NESTA has given us seed funding for a joint venture with National Theatre Wales and NoFit State to create a product that arts and cultural organisations can use to build creative campaigns for live events by incorporating real-time audience participation.
Audience development with limited resources is one of the big challenges if you are an arts or cultural organisations. At most live events it’s the norm to capture contact information for as little as 1 in 4 of the audience. That’s up to 75% of the attendees with whom you never get to create an extended dialogue with – despite the fact the audience member may have had a great time or even a life-changing experience at your event. In response to this we created ‘TORF’ specifically to capture data from this vast ‘unknown’ section of the audience.
Patchy and fragmented data is often tied up across multiple venue ticketing systems and bound by data protection. For producing and touring companies, developing a clear picture of their audiences and building ethical marketing channels is a real challenge.
TORF allows arts marketers to create mobile-optimised campaigns that promote data capture through mechanisms like voting, downloading and commenting. Individual audience data can then be married to show-specific information to form a customer view that can develop across multiple attendances.
The product has been developed using innovative live user-testing techniques at a number of high profile arts events like The Green Man Festival, National Theatre Wales/BBC’s production of Raw Materials and No Fit State’s Bianco. Testing has shown that campaigns work best when the show’s creative and marketing teams work together to create hooks for the audience that are intriguing or participatory.
TORF works equally well on touring events or at fixed venues like galleries, museums and sports grounds. Because it uses SMS as the initial touchpoint any audience member with a phone can take part in campaigns.
Build creative campaigns
TORF allows creative and marketing teams to work together to create hooks for the audience that are intriguing or participatory. Hooks can range from the utilitarian (e.g. downloading a mobile-optimised programme) to highly participatory (e.g. live voting at open mic events or completing live polls on which character you most identify within a show). Because TORF gives you live data on audience interactions it can even be used as a creative tool within the event.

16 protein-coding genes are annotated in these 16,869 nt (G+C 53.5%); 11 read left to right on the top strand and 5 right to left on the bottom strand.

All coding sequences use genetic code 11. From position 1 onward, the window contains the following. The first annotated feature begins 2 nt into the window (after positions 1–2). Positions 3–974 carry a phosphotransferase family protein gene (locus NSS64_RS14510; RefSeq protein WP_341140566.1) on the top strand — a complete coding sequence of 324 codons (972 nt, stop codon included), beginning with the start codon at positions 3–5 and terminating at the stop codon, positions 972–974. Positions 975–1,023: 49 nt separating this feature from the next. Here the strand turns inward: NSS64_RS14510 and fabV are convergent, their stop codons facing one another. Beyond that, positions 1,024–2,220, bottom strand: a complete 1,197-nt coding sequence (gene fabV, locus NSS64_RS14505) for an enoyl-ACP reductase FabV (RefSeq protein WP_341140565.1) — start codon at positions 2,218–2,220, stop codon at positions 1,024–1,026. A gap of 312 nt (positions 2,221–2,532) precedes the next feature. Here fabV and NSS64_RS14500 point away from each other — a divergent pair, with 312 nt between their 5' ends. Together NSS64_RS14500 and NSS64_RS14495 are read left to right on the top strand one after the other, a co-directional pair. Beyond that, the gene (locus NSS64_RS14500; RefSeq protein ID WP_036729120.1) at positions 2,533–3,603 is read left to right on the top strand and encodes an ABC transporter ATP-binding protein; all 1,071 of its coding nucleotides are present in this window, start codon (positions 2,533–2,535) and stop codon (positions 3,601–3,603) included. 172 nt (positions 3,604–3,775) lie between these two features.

Because the interactions are transparent and engaging, testing has also shown that the audience is far more amenable to follow-up communications, from subsequent marketing through to ‘big asks’ like volunteering or donations.
Capture contact data and create dialogue
TORF has been designed specifically to work with creative events and takes advantage of the ‘hot’ periods just before, during and immediately after a show. On well-designed campaigns, testing has shown up to 35% audience engagement.
Campaigns can be designed to capture any or all of the following:
- Mobile number
- Email address
- Facebook ID
- Twitter ID
Facebook and Twitter ID allows TORF to see all the contact and friend/follower data that the user is sharing publicly.
Live dashboard and analytics
Built-in data visualisation allows you to understand campaign effectiveness. You can even track audience data in real time, allowing you to optimise campaigns during an event or use audience interactions creatively during the event.
Plays nicely with other systems
Easily download audience data for use in other marketing software or use the TORF API to integrate with your favourite CRM
What’s happening next?
TORF is currently at Beta stage and the partners are looking for a wider range of event producers and creative organisations to trial the platform. If you’re one of the following and interested in trialling TORF, contact us:
- Performing companies and presenting venues
- Museums and libraries
- Music festivals
- Sports grounds
- Local authorities and other public bodies which stage free and unticketed events
- Event organisers
- Multi-use cultural spaces
Supported by the Digital R&D Fund for the Arts in Wales – Nesta, Arts & Humanities Research Council and public funding by the National Lottery through Arts Council of Wales.